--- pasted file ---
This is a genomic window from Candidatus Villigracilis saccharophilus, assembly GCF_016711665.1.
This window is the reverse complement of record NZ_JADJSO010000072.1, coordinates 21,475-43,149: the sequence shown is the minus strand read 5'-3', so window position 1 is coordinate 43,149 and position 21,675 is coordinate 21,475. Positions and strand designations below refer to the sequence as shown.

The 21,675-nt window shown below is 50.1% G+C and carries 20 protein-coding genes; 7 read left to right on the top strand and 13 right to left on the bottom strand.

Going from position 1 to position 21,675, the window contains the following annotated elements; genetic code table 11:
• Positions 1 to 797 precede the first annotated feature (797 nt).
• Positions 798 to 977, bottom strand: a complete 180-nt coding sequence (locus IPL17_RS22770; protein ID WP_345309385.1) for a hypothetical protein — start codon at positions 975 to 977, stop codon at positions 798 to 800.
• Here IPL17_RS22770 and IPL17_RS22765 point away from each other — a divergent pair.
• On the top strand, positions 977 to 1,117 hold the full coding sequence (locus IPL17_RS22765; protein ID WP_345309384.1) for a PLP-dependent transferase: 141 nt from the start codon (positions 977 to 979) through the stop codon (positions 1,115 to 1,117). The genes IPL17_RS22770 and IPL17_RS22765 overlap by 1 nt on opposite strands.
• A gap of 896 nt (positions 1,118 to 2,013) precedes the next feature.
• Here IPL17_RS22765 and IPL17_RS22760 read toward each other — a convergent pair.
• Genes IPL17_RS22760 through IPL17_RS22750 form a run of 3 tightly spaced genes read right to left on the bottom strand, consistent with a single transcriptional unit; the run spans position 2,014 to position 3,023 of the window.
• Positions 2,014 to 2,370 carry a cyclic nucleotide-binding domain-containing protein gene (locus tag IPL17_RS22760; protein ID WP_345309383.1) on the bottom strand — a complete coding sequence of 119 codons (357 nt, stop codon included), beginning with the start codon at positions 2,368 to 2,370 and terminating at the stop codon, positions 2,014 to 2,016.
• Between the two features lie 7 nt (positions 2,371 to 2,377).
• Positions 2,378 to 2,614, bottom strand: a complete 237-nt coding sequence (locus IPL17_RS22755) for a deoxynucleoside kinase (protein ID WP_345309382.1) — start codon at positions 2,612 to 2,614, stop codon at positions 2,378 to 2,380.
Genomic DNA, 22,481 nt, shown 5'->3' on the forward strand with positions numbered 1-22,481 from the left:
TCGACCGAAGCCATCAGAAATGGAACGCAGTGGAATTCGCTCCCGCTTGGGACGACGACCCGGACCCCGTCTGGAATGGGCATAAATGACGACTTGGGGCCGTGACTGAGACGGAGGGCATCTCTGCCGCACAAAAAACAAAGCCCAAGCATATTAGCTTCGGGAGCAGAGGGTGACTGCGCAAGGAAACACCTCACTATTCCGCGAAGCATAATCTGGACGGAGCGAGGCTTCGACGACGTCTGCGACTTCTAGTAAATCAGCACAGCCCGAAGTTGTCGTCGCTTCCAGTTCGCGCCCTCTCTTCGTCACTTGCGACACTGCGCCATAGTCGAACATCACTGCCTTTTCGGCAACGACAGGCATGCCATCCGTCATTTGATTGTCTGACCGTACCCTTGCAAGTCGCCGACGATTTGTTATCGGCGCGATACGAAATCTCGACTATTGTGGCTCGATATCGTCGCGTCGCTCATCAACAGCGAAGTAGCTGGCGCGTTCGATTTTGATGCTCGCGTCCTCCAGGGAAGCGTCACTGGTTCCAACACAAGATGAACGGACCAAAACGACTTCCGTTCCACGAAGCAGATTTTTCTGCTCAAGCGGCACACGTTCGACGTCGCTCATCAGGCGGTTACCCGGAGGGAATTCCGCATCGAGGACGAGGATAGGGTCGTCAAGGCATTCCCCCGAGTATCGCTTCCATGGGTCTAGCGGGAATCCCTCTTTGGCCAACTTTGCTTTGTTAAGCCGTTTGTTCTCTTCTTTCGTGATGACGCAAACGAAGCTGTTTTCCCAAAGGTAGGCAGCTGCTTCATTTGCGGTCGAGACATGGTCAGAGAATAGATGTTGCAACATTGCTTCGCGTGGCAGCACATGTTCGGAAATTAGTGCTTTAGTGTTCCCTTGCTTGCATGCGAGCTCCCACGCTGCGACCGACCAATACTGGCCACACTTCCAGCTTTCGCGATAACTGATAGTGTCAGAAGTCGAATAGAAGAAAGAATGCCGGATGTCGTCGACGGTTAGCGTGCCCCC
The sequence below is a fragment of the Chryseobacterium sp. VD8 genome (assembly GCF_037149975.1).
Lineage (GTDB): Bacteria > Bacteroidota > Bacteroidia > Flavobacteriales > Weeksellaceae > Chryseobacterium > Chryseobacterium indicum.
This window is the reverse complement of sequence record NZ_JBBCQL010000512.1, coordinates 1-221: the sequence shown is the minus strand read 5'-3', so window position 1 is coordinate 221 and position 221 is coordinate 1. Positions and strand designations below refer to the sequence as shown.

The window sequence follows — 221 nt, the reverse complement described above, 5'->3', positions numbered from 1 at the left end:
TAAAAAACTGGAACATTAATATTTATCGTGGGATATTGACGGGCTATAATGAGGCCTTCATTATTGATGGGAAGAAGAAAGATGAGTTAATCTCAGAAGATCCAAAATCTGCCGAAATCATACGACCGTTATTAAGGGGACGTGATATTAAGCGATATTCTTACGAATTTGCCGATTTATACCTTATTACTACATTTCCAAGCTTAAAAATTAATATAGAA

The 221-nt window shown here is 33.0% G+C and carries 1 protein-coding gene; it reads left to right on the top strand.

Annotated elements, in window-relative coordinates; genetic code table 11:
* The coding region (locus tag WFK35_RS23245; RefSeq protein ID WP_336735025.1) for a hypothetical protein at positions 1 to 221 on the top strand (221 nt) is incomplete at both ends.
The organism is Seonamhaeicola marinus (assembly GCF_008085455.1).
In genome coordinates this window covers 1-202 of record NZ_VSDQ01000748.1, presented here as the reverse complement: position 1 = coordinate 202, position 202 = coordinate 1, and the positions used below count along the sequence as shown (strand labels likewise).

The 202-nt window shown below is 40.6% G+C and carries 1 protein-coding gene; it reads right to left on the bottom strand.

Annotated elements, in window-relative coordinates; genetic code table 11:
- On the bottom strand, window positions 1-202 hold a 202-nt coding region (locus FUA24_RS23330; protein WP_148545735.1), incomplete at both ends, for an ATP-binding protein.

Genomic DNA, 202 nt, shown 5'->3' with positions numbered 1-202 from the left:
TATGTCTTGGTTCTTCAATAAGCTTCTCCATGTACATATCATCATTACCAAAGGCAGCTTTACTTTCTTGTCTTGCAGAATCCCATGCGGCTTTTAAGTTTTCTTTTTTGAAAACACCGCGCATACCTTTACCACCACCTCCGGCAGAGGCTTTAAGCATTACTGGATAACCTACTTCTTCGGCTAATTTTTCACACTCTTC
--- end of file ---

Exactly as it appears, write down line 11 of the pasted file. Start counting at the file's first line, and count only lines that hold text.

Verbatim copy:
• Genes IPL17_RS22760 through IPL17_RS22750 form a run of 3 tightly spaced genes read right to left on the bottom strand, consistent with a single transcriptional unit; the run spans position 2,014 to position 3,023 of the window.